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|The experience of older people permanently relocating from their home in the community to a long term care facility: a systematic review.
|The Joanna Briggs Institute
|Objective: To systematically review the qualitative research relating to the experiences of older adults permanently relocating from their home to a long term care facility (LTCF). Methods: A systematic review of qualitative research using the methodology developed by the Joanna Briggs Institute. Inclusion criteria for studies included publication in peer reviewed journals, English language papers and permanent relocation to a long term care facility within one year of the study. Results: Following the search and appraisal phase of the systematic review a total of 14 studies (presented in a total of 15 peer reviewed journal articles) were identified for inclusion in the review. The studies covered a period of 25 years and were from 6 different countries. Study methodologies include grounded theory(5), phenomenological studies(5), case study(1), life history(1), content analysis(1) and descriptive study(1). From the studies a total of 62 findings were extracted which were categorized into 11 groups based on common themes. From the 11 categories 5 synthesized findings were identified. These related to the decision making process for relocation, aspects of deep loss and dislocation experienced by many people, the importance of maintaining control and autonomy in relation to life in the facility, the challenges of making a new life with a new sense of purpose and the complex, unique and ongoing nature of the responses to relocation. Conclusion: The systematic review indicates that there is a significant gap in the support services for older people relocating to a LTCF. While the clinical and personal care aspects of the services in LTCFs appear satisfactory there is a failure to recognise the significant psychological and emotional issues faced by older people as they relocate and struggle to adapt to new environments, develop new relationships, learn a new set of rules to survive, create a sense of place, establish new identities and create new meaning for their lives. The review indicates there is little in the way of support for these life transition processes and many people fail to make a successful transition.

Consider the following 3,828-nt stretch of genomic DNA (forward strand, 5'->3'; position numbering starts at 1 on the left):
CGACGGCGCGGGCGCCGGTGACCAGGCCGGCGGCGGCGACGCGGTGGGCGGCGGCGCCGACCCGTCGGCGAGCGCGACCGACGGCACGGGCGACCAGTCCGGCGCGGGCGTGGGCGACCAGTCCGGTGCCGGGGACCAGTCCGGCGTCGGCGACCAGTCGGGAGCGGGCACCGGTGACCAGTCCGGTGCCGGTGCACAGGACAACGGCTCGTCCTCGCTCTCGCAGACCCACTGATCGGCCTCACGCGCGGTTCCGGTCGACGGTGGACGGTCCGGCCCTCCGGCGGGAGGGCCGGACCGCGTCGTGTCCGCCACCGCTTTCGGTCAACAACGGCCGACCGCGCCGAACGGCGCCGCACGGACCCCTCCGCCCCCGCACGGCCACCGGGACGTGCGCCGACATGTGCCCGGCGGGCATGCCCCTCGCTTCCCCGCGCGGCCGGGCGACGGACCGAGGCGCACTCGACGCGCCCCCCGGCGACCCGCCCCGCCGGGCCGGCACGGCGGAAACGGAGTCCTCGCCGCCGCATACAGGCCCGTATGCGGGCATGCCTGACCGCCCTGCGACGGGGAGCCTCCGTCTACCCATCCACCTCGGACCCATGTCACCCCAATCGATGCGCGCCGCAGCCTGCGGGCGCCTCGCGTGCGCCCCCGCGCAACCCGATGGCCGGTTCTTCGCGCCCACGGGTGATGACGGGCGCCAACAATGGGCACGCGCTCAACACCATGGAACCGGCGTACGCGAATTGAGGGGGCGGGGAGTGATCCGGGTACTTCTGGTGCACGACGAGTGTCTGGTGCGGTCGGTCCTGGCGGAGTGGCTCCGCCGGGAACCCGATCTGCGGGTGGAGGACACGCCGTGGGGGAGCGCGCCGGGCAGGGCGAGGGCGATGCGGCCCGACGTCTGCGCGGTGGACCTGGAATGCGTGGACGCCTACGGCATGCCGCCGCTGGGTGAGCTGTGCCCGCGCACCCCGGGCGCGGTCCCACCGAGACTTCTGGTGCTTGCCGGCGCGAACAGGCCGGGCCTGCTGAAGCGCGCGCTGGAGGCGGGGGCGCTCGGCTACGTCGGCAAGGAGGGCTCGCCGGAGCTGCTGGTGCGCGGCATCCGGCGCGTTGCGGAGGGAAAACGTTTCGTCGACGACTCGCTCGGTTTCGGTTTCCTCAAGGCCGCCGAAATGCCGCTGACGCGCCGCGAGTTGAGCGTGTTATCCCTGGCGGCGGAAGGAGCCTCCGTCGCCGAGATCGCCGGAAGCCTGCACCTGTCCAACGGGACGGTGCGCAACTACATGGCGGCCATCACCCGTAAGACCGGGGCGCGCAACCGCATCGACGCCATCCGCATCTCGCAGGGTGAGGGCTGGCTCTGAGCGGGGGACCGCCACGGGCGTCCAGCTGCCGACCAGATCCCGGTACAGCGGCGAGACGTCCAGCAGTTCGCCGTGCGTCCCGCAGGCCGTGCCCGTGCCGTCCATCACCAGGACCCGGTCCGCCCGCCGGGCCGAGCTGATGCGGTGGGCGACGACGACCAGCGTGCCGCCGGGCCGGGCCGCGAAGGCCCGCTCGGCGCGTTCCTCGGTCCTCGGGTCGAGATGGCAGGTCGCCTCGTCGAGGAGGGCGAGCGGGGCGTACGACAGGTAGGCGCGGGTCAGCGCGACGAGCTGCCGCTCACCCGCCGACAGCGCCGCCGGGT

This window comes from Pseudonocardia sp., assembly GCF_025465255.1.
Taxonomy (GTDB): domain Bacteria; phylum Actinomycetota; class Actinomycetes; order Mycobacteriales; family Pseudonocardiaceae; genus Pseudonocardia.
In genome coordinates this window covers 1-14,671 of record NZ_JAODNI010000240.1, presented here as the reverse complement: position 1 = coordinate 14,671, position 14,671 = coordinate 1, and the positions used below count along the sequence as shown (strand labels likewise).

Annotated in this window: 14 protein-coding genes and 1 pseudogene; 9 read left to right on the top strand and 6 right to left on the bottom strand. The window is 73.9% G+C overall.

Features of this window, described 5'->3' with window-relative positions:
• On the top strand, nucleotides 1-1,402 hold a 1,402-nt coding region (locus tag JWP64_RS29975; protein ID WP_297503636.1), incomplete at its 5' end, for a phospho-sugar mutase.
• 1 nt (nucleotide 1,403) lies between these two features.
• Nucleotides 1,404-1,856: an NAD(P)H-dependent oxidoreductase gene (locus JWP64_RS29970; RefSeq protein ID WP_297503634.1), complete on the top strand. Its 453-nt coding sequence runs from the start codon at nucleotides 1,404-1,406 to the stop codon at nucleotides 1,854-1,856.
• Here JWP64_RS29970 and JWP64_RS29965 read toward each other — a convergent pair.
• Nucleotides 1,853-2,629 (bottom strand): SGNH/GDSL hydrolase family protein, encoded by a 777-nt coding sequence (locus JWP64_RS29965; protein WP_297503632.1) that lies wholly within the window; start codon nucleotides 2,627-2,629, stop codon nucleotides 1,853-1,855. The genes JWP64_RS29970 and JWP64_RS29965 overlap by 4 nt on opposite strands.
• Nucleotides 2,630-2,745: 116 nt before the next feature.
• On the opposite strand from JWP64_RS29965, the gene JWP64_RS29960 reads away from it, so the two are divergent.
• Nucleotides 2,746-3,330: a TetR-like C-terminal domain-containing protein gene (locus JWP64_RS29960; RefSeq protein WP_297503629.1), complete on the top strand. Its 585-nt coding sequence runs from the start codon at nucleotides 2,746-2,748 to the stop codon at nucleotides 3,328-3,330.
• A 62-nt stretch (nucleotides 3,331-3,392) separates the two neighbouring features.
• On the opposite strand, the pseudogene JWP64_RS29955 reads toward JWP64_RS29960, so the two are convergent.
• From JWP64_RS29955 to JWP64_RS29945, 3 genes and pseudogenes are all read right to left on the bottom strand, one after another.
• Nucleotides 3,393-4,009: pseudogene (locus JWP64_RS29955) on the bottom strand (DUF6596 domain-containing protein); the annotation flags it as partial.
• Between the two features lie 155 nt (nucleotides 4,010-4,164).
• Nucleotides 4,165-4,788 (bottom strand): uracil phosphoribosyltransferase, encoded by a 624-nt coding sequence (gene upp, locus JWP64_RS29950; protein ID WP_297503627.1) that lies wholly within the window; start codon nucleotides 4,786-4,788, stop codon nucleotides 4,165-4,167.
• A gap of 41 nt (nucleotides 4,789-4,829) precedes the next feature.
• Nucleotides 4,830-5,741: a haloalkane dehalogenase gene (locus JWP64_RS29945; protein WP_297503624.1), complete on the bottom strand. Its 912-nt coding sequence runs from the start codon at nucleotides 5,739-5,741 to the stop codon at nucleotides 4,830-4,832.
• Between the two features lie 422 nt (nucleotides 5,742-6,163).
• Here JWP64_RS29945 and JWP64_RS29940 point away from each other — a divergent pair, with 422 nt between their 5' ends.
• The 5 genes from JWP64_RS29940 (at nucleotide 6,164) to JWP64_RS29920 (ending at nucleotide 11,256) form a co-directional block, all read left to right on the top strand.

|Thesis (M.Clin.Sc.) -- University of Adelaide, The Joanna Briggs Institute, 2011
|systematic review; long term care facility; nursing home; relocation; relocation stress; older adults; meta-aggregation; qualitative research; synthesis; evidence based practice
|Copyright material removed from digital thesis. See print copy in University of Adelaide Library for full text.
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